Tom Mullooly: It’s going to become a future obligation of the company. If their pension plan falls short, someone’s got to make up the difference. They can’t just offload this on that government agency, PBGC, the Pension Benefit Guarantee Corp. I mean, everyone in the plan pays a couple of pennies in every year. It’s literally pennies compared to the assets in these plans to basically buy insurance.
But when you get a big company like an Eastman Kodak that goes into bankruptcy and all of their pensions get thrown into this thing. I mean, just the next time we go into a recession watch how many companies just offload their pension obligation to PBGC. I don’t know how they can continue to exist.
Casey Mullooly: But then Powell is going to swoop in and backstop all these pension funds, so it’s going to be okay.
Brendan Mullooly: Yeah, I don’t-
Casey Mullooly: I’m kidding. That was a joke.
Brendan Mullooly: I don’t think that the government is going to allow them to not be paid so I don’t think that that is actually a joke. They’ll find the money from someplace. It’s not like they’re going to stop paying the checks because I wouldn’t use that as a way to scare somebody out of collecting a pension either.
Tom Mullooly: Along the same lines, we’ve heard people tell us that they want to file now for social security at age 62 because they don’t know how long social security is going to be around. Congress and the Fed, last year, created $7 trillion out of thin air. I don’t think social security is really going to be at risk.
Brendan Mullooly: Either that or just change the way that it’s being collected. That’s what we’re looking at now with these pensions, we’re looking at in terms of how can they make the investments meet the obligations and then they’re considering how they’re going to fund that to make it happen in conjunction with the investments. And then the very final option would be, “We can’t do this. It’s going to PBGC,” and I don’t think that that’s not getting paid.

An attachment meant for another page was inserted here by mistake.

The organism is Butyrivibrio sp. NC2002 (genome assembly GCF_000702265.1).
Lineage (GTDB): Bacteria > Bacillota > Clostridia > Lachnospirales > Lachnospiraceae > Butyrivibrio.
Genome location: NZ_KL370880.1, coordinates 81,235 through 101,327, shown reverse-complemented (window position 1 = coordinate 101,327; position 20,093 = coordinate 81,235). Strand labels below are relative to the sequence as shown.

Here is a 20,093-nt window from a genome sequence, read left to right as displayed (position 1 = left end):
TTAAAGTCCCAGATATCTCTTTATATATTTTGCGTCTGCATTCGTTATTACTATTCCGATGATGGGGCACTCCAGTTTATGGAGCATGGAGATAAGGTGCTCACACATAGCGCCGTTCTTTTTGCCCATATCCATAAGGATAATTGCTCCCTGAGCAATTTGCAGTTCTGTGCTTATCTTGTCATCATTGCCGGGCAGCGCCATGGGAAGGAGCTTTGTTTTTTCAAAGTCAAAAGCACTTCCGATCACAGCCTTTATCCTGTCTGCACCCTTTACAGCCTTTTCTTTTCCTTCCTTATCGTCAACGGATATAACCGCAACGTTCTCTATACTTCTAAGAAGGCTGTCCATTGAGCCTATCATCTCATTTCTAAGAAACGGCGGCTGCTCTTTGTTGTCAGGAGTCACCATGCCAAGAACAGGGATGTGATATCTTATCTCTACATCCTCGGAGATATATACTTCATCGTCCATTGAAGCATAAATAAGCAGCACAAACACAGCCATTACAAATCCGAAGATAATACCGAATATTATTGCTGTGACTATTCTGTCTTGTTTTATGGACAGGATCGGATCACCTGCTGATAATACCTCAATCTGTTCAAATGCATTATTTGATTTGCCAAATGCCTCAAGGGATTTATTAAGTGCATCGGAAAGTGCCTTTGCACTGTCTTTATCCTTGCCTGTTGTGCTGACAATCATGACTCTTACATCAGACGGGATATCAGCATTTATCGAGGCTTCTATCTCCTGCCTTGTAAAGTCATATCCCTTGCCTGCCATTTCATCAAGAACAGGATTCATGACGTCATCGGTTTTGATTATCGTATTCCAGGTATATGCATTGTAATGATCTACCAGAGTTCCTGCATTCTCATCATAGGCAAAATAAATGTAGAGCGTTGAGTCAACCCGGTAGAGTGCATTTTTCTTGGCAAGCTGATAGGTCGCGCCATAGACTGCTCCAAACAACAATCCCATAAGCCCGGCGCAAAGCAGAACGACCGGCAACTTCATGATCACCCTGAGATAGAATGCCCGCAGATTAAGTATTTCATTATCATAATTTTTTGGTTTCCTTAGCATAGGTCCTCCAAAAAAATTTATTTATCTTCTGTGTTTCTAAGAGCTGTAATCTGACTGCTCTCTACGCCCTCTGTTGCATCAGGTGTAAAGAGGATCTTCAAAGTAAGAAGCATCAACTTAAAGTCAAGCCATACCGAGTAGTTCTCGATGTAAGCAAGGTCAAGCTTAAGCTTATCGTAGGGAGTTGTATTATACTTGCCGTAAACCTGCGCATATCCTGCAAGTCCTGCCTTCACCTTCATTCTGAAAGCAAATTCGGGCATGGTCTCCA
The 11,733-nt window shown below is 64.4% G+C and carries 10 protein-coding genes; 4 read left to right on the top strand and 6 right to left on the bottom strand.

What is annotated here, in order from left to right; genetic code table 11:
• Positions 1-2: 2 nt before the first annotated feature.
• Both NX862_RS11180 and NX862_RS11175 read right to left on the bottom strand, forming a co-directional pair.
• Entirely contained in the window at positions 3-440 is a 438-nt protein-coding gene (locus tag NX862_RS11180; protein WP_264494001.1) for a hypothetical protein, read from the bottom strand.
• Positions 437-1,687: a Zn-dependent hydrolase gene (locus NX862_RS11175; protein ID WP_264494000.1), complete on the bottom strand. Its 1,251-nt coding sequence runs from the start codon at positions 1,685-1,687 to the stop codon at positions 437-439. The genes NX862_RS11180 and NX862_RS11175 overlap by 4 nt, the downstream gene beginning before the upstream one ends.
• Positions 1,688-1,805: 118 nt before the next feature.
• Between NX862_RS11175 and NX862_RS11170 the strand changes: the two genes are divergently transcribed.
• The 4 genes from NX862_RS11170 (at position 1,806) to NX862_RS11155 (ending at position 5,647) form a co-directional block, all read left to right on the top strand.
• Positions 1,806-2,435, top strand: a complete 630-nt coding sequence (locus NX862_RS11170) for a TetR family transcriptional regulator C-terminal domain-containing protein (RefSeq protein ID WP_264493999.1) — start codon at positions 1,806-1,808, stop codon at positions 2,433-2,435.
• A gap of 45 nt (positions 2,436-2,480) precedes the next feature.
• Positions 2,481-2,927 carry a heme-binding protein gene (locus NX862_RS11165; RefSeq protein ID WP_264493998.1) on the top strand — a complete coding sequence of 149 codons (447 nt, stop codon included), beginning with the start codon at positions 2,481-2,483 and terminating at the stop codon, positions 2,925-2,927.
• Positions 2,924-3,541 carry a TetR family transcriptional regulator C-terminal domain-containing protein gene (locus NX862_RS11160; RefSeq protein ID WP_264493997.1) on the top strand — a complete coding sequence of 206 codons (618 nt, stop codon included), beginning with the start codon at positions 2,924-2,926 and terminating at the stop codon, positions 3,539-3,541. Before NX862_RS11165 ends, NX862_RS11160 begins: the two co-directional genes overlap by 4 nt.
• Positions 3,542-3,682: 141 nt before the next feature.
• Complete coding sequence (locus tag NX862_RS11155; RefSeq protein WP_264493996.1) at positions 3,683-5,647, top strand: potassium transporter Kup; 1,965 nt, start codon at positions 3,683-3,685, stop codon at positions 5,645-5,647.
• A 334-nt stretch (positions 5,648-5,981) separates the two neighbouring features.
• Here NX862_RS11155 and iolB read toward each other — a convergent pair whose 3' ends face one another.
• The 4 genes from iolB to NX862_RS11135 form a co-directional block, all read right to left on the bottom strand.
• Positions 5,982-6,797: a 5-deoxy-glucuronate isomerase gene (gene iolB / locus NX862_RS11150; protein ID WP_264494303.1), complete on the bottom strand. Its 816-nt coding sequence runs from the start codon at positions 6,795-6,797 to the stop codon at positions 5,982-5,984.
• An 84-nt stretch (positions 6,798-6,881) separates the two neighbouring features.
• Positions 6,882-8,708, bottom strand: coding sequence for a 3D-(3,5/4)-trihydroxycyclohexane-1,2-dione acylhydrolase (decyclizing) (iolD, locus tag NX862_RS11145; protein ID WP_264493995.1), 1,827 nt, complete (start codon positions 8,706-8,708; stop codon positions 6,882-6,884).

Tom Mullooly: It raises another point that I think is worth mentioning is the fact that we’ve had some real twists and turns, especially in the last 18 months, in the economy, and there’s a lot of people that went to college and got their undergrad degree and got their master’s degree and got their doctorate in economics so they’ve studied all the books and they’ve studied all the history, and they say, “When this event takes place this is what happens next.”
And it just seems to me when that happens, the Fed or Congress or somebody moves the goalposts, or they change the rules. So a lot of these people, they understand economics by textbook and not real life, they are just confounded and so they write editorials for the New York Times or some other place and they just say, “This makes no sense. This is all going to blow up.” Zero hedge, they said this can’t last, this can’t continue, but it does. But it does.
Brendan Mullooly: Yeah. The signal for me is if you’re on Twitter and you see somebody typing about the Fed and they capitalize it as if it’s an acronym, that’s when you know they’re going to have a hot take about Powell and everybody else. It’s not an acronym, man. It’s the Federal Reserve.
Tom Mullooly: I heard somebody this morning on Bloomberg say-
Casey Mullooly: FED ticker symbol.
Tom Mullooly: Yeah.
Brendan Mullooly: Right.
Tom Mullooly: Dollar sign FED. I heard somebody on Bloomberg just this morning say the Fed has a balance sheet now of eight and a half trillion dollars, and that may not be big enough. The Fed may actually be this size and larger into the future and it’s just a vehicle that we’ve never really considered-
Brendan Mullooly: People just like using the Federal Reserve as the boogeyman for why they didn’t make money. It’s like the end of a Scooby-Doo episode and they take the hood off of the guy who didn’t make any money and he tells you how he would’ve gotten away with it if not for the meddling Federal Reserve. You can either choose to make money or you can rail against the Fed on zero hedge. I mean, I know which one I would choose there.
Tom Mullooly: I blame Shaggy.
Brendan Mullooly: Yes.
Casey Mullooly: That’s going to do it for episode 370 of the Mullooly Asset podcast. Thanks as always for listening. We really appreciate it and we’ll see you for 371.
Casey Mullooly: Tom Mullooly is an investment advisor representative with Mullooly Asset Management. All opinions expressed by Tom and his podcast guests are solely their own opinions and do not necessarily reflect the opinions of Mullooly Asset Management. This podcast is for informational purposes only and should not be relied upon as a basis for investment decisions. Clients of Mullooly Asset Management may maintain positions in securities discussed in this podcast.